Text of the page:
Get ready for competition from India, China: Obama to kids
US President Barack Obama has counselled American children to aim high as the country's success in the 21st century depends on them in the face of increasing competition from "Bangalore, India" and "Beijing, China" where students are "working harder than ever."world Updated: Sep 15, 2010 12:24 IST
US President Barack Obama has counselled American children to aim high as the country's success in the 21st century depends on them in the face of increasing competition from "Bangalore, India" and "Beijing, China" where students are "working harder than ever."
"You've got an obligation to yourselves, and America has an obligation to you to make sure you're getting the best education possible," he said on Tuesday in a back-to-school address at a Pennsylvania magnet school.
"At a time when other countries are competing with us like never before, when students around the world in Beijing, China, or Bangalore, India, are working harder than ever, and doing better than ever, your success in school is not just going to determine your success, it's going to determine America's success in the 21st century," Obama said.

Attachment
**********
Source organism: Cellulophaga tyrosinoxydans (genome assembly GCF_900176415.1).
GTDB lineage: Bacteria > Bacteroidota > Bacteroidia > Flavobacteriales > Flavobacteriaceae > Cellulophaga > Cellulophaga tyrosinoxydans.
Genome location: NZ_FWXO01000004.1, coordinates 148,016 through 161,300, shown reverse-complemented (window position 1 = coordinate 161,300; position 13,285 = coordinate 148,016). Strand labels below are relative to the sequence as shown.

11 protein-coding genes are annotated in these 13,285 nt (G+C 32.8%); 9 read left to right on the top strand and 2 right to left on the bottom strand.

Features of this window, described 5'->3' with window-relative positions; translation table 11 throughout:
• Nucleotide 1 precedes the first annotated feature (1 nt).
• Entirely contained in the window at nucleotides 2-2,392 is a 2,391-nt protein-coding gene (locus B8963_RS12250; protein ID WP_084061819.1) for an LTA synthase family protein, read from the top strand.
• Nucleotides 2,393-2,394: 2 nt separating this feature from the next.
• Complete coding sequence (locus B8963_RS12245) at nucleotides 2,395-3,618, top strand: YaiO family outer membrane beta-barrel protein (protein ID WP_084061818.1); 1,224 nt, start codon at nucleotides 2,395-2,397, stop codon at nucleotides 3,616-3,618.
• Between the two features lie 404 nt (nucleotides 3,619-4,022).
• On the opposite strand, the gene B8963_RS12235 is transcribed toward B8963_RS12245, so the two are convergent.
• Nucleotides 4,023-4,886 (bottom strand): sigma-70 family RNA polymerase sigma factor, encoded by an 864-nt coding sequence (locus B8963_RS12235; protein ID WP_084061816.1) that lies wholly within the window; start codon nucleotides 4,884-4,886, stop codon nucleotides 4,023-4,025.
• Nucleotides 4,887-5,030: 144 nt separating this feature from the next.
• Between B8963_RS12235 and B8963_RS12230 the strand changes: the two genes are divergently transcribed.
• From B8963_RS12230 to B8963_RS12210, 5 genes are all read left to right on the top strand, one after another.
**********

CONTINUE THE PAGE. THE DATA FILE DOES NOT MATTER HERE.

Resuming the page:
"And making sure you get that kind of education is going to take all of us working hand-in-hand," the president told pupils at the Masterman Laboratory and Demonstration School, which covers grades 5 through 12.
"Nobody gets to write your destiny but you. Your future is in your hands," he added.
"Your life is what you make of it. And nothing - absolutely nothing - is beyond your reach. So long as you're willing to dream big. So long as you're willing to work hard. So long as you're willing to stay focused on your education."
"You've got to instil a sense of excellence in everything that you do. That kind of discipline, that kind of drive, that kind of hard work, is absolutely essential for success," he said citing his own example.
"I wasn't always disciplined. I wasn't always the best student when I was younger. I made my share of mistakes. I still remember a conversation I had with my mother in high school. I was kind of a goof-off," Obama said.
But eventually his mother's "words had the intended effect, because I got serious about my studies. And I started to make an effort in everything that I did. And I began to see my grades and my prospects improve".
"And I know that if hard work could make the difference for me, then it can make a difference for all of you," Obama said.